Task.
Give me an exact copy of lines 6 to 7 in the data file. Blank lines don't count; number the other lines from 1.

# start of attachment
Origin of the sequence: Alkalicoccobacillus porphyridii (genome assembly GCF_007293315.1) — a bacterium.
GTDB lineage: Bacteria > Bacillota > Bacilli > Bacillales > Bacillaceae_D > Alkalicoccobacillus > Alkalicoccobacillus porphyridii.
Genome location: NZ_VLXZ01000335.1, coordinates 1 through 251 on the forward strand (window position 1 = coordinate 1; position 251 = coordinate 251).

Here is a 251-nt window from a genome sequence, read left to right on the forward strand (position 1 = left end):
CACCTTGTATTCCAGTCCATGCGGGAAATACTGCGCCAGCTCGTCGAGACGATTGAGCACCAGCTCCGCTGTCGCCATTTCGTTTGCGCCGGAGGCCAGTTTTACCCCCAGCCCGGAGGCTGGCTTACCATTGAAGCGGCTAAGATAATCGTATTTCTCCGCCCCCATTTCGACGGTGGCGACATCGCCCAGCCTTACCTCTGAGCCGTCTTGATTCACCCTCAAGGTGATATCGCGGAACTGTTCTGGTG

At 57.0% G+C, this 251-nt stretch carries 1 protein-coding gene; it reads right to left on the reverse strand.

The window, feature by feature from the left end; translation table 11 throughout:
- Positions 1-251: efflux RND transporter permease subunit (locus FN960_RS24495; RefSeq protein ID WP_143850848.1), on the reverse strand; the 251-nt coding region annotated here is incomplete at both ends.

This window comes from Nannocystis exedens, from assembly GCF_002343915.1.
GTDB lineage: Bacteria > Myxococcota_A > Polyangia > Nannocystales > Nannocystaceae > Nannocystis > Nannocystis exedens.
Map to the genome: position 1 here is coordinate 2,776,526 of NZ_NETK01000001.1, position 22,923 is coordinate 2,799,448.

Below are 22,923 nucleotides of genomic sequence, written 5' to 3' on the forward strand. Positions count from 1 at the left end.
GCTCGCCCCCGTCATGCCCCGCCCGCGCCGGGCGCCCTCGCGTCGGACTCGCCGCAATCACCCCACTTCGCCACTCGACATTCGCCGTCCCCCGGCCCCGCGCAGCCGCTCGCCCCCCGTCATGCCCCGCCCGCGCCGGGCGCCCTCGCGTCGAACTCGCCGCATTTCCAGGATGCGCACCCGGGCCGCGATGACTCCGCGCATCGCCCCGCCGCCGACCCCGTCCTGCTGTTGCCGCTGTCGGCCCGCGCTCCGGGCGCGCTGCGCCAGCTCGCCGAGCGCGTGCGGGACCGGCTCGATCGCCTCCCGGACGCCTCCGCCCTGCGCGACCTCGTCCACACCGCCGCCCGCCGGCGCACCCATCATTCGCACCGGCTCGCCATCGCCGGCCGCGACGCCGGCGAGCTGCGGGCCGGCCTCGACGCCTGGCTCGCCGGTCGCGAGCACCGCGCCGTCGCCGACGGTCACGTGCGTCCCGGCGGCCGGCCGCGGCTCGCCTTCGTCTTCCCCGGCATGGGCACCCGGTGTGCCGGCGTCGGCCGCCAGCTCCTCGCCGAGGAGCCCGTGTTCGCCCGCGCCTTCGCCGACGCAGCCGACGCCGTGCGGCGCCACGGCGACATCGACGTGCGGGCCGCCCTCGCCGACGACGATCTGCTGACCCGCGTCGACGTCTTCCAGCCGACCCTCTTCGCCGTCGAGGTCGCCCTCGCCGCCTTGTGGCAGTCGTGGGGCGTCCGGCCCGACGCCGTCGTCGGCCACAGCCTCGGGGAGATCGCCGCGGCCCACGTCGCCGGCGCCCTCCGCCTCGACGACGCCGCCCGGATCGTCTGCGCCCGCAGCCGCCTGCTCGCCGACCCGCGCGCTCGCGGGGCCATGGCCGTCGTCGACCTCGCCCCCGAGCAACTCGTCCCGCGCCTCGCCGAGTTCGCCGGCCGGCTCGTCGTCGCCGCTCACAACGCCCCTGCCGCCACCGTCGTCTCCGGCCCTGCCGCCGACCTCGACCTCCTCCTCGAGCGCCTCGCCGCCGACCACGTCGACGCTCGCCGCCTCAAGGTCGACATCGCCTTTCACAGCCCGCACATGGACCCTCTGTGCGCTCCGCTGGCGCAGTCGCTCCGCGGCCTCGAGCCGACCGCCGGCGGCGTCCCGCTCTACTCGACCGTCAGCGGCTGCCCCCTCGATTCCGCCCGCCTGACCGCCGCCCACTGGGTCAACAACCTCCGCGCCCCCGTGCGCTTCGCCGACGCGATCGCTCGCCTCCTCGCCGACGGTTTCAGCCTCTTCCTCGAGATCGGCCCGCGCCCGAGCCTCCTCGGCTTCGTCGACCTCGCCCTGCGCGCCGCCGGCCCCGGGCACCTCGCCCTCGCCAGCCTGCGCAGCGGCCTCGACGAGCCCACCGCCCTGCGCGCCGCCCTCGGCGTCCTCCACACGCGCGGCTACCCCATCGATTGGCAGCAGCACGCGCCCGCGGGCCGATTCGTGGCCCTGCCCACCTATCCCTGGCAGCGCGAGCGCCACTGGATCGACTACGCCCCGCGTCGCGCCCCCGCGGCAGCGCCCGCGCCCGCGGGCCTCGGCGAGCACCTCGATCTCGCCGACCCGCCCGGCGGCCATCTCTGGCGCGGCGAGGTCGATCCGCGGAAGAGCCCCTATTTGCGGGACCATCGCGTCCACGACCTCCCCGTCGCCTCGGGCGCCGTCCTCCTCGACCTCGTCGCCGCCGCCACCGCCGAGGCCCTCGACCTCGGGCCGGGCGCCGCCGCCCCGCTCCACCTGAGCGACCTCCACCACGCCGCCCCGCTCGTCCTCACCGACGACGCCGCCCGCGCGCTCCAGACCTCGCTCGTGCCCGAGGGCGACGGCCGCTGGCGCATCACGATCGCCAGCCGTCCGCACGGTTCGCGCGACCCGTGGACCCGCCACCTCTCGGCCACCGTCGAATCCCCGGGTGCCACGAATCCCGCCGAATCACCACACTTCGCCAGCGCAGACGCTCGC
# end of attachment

At 57.0% G+C, this 251-nt stretch carries 1 protein-coding gene; it reads right to left on the reverse strand.

The window, feature by feature from the left end; translation table 11 throughout: